|Stable release||11.16.4 / October 8, 2014|
|Written in||Ruby (client) and Ruby / Erlang (server)|
|Operating system||GNU/Linux, AT&T Unix, MS Windows, FreeBSD, Mac OS X, IBM AIX illumos|
|Type||Configuration management, System administration, Network management, Cloud management, Continuous delivery, DevOps|
Chef is a configuration management tool written in Ruby and Erlang. It uses a pure-Ruby, domain-specific language (DSL) for writing system configuration "recipes". Chef is used to streamline the task of configuring & maintaining a company's servers, and can integrate with cloud-based platforms such as Rackspace, Amazon EC2, Google Cloud Platform, OpenStack, SoftLayer and Microsoft Azure to automatically provision and configure new machines. Chef contains solutions for both small and large scale systems, with features and pricing for the respective ranges.
The user writes "recipes" that describe how Chef manages server applications and utilities (such as Apache HTTP Server, MySQL, or Hadoop) and how they are to be configured. These recipes (which can be grouped together as a “cookbook” for easier management) describe a series of resources that should be in a particular state: packages that should be installed, services that should be running, or files that should be written. These various resources can be configured to specific versions of software to run and can ensure that software is installed in the correct order based on dependencies. Chef makes sure each resource is properly configured and corrects any resources that are not in the desired state.
Chef can run in client/server mode, or in a standalone configuration named "chef-solo". In client/server mode, the Chef client sends various attributes about the node to the Chef server. The server uses Solr to index these attributes and provides an API for clients to query this information. Chef recipes can query these attributes and use the resulting data to help configure the node.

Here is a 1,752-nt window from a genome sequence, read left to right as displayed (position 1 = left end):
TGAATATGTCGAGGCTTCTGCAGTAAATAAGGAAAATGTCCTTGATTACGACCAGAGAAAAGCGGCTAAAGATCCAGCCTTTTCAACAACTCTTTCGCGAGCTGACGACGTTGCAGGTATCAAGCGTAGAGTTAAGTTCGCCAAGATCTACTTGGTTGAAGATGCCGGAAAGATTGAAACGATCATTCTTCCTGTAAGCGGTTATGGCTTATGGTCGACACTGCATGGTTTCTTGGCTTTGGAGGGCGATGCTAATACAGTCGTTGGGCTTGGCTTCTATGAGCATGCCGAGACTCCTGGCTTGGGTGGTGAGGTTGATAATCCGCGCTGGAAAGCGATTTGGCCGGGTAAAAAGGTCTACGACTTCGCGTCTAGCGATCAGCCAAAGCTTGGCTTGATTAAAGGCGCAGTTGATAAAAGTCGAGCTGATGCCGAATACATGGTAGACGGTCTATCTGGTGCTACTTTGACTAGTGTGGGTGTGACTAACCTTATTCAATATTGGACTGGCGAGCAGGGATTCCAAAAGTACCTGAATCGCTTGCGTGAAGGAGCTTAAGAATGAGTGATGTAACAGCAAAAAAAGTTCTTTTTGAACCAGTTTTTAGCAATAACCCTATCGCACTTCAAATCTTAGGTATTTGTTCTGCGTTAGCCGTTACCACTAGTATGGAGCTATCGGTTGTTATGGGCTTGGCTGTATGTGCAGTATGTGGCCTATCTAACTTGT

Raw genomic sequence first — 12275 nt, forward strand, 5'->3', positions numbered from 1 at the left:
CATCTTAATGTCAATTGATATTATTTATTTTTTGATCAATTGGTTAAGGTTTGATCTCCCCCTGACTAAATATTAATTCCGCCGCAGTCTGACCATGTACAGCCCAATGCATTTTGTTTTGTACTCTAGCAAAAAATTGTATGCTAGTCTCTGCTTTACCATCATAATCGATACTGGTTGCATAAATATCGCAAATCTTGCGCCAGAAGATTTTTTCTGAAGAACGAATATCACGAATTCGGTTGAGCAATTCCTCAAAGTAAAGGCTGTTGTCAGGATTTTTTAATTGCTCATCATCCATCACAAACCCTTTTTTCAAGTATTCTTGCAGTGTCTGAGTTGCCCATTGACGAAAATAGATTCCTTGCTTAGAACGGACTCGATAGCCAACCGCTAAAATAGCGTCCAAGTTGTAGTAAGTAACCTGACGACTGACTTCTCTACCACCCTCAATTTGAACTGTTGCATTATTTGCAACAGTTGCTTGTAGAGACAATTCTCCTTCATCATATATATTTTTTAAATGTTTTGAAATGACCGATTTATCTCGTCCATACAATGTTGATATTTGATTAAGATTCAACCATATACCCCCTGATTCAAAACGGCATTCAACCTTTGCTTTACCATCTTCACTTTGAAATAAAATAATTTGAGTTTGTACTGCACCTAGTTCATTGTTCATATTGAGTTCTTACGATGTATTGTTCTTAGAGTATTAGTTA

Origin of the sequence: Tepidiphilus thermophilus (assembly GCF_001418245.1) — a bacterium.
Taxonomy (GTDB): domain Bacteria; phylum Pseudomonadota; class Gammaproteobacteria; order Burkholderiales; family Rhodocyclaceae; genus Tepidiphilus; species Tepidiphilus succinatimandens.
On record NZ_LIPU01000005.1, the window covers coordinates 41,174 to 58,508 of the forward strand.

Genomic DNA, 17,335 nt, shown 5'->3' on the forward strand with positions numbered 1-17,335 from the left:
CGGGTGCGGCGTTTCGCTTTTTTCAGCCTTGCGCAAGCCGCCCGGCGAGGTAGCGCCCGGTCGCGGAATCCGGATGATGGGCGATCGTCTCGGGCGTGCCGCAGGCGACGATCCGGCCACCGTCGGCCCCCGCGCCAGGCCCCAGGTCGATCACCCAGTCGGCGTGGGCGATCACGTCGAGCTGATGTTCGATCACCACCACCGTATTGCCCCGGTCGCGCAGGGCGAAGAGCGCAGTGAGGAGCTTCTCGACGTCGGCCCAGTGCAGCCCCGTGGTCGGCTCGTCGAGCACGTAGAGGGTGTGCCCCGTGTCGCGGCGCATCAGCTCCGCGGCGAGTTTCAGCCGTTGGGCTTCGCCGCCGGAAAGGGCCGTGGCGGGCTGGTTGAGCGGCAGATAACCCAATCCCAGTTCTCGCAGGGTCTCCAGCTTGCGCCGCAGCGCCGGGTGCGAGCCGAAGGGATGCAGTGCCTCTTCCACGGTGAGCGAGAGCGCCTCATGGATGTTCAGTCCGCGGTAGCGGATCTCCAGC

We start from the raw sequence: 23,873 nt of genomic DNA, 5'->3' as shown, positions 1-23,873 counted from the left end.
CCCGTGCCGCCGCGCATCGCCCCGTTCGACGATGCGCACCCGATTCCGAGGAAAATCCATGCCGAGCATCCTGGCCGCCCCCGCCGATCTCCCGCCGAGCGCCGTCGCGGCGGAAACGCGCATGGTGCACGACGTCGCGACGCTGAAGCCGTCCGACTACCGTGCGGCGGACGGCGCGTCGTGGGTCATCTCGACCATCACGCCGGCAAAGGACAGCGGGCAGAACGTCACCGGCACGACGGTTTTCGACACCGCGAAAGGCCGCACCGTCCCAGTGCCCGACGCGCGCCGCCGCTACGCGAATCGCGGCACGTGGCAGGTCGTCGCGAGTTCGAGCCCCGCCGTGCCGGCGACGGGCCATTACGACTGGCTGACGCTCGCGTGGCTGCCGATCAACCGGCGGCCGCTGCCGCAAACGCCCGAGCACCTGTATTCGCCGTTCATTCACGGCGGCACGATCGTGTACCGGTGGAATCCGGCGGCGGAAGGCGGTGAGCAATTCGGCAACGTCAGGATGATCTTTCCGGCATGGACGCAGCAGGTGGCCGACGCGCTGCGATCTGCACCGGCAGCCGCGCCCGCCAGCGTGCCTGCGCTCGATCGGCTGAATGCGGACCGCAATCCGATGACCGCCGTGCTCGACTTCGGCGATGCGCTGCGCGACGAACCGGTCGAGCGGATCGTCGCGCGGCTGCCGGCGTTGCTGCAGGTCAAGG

Chef began as an internal tool for a consultant company whose business model was to build end-to-end server/deployment tools. However, as the project began to develop, its creators realized its broader use case and created a more adaptable model of the product.
The project was originally named “marionette” (due to the heavy use of the Puppet software), but the length of the word was too long and cumbersome to type and the “recipe” format that the modules were prepared in led to the naming of “Chef.”
Although the Chef source code is licensed under the Apache license, compiled packages for Redhat and Ubuntu are available as "Enterprise Chef" under the following subscriptions:
|Price per month||Free||US-$6/node/month||Contact for Pricing|
|Nodes||25 Nodes||See above||Contact for Pricing|
|Support||Support for 30 days||Full support||Full support|
Chef is used by Airbnb, Mozilla, Facebook, HP Public Cloud, Prezi, Ancestry.com, Rackspace, Get Satisfaction, IGN, Marshall University, Socrata, University of Minnesota, Wharton School of the University of Pennsylvania, Bonobos, Splunk, and Cheezburger, among others.
- "Release: Chef Client Release: 11.16.4". GetChef.com. 8 October 2014.
- "Chef", Opscode
- Chef & Puppet, Wired, Oct 2011
- "Puppet vs Chef battle wages", Script rock.
- Lueninghoener, C (April 2011), Getting Started with Configuration Management (PDF), ;login: (Usenix) 36 (2), retrieved 2012-11-23
- History of Chef: What's in a Name? on YouTube
- "Chef 11 Released!". Opscode. 4 February 2013.
- "Facebook uses a seasoned Chef to keep servers simmering". pcadvisor.co.uk. Retrieved 6 January 2014.
- "ChefConf Readout: Chef to Enable the Full Continuous Deployment Pipeline". HPCloud.com. Retrieved 25 June 2012.
- How Chef Enables the DevOps Culture at Prezi - Zsolt Dollenstein on YouTube
- Creating a Culture for Continuous Delivery - John Esser on YouTube
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